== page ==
Belfast Telegraph

Editor's Viewpoint: Stakes are too high for political games

Theresa May
Theresa May

Editor's Viewpoint

As the clock ticks steadily towards March 29, with no discernible agreement within the UK so far as to what people want, let alone with the European Union negotiators, the resultant uncertainty is unavoidable.

The Prime Minister Mrs May is now shuttling virtually non-stop between Brussels, London, Dublin and Belfast in her attempt to get an agreed deal through the Westminster Parliament, but the prospect for a no-deal exit is increasing.

People from all backgrounds are concentrating as never before on this chilling possibility, and even though many Brexiteers dismiss the gloomy forecasts as scaremongering, the reality is that the many experts predicting chaos cannot all be wrong.

In today's paper we publish the latest alarming examples of the effect this continuing confusion is having on business and policing. Experts from the law enforcement agencies are warning that a no-deal Brexit could lock them out of systems for exchanging data with Europe which would make their work harder, and lead to a situation that could be exploited by criminals.

We also report that uncertainty about the outcome of Brexit is harming investment confidence and business expansion here, because people are holding back until they see what happens.

While there can be no denying the magnitude of the task facing Mrs May in trying to find a consensus in the Commons, the Government must not forget its considerable obligations to people on the ground in Northern Ireland and elsewhere who are trying to plan for life post-Brexit.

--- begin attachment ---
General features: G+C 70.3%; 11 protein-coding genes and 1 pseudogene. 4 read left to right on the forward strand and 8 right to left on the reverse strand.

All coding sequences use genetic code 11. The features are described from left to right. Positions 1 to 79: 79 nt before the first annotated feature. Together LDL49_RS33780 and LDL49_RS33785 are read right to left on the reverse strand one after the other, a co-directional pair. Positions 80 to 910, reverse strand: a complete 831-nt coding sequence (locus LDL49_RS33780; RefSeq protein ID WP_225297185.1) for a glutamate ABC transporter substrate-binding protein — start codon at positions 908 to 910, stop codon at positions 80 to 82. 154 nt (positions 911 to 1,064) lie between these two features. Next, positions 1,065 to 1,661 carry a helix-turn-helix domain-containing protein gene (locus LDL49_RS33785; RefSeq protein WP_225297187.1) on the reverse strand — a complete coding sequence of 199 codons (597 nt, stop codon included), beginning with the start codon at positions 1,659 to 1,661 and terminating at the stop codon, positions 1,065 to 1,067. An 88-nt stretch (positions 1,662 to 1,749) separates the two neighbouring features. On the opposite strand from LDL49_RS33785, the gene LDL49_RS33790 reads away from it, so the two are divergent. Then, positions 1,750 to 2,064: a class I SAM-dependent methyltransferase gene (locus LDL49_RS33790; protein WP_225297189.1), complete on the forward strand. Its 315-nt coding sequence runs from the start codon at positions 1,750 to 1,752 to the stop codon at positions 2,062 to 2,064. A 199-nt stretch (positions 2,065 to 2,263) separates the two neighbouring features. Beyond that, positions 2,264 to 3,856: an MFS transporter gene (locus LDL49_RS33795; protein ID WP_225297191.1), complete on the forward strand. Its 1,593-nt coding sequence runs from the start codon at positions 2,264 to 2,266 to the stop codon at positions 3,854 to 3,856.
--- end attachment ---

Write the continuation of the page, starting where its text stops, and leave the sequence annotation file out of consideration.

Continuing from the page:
There may be a temptation for ministers to hold out until the eleventh hour before a deal is reached - and the Prime Minister is being accused by some people of running down the clock - but there may be a huge price to be paid.

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There were signals emerging yesterday that a meaningful vote may not now happen until the end of the month. That may be so, but it is imperative for politicians of all hues to set aside party political interests and to work for the common good.

So far there are few signs of this, apart from the formation of small informal cross-party groups which so far seem to have limited success.

Political brinkmanship may seem attractive to those directly involved, but the stakes this time are incredibly high, and if it all goes wrong, it is the ordinary people who will suffer most.

Belfast Telegraph


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